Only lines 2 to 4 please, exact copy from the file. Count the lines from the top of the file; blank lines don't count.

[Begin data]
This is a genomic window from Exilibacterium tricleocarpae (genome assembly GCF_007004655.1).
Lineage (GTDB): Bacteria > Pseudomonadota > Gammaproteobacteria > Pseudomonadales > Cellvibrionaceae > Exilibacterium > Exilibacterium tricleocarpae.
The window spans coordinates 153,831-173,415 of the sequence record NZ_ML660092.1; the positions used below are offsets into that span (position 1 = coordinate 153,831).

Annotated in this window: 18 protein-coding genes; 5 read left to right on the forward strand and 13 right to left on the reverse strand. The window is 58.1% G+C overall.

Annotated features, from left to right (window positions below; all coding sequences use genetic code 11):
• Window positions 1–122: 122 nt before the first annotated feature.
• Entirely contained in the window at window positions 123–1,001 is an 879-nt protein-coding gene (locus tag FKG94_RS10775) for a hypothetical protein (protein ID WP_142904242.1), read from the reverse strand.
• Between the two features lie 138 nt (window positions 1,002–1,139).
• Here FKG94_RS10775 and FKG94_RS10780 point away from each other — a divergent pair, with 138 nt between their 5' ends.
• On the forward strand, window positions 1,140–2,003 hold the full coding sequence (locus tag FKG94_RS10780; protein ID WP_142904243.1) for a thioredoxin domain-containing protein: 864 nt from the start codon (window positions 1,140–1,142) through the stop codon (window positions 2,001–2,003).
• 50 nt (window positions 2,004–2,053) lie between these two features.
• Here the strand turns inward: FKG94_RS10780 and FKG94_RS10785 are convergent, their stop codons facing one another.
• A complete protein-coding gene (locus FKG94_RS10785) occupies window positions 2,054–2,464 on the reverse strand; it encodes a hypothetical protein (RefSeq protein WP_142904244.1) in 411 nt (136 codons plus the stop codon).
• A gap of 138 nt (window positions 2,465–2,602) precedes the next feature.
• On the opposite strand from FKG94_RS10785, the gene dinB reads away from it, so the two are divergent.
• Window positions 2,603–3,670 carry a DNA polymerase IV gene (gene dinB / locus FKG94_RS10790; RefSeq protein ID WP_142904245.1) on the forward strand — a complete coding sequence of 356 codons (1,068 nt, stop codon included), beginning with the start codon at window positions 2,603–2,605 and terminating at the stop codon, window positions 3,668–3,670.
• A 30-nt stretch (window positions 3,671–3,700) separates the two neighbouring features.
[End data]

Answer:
Lineage (GTDB): Bacteria > Pseudomonadota > Gammaproteobacteria > Pseudomonadales > Cellvibrionaceae > Exilibacterium > Exilibacterium tricleocarpae.
The window spans coordinates 153,831-173,415 of the sequence record NZ_ML660092.1; the positions used below are offsets into that span (position 1 = coordinate 153,831).

Annotated in this window: 18 protein-coding genes; 5 read left to right on the forward strand and 13 right to left on the reverse strand. The window is 58.1% G+C overall.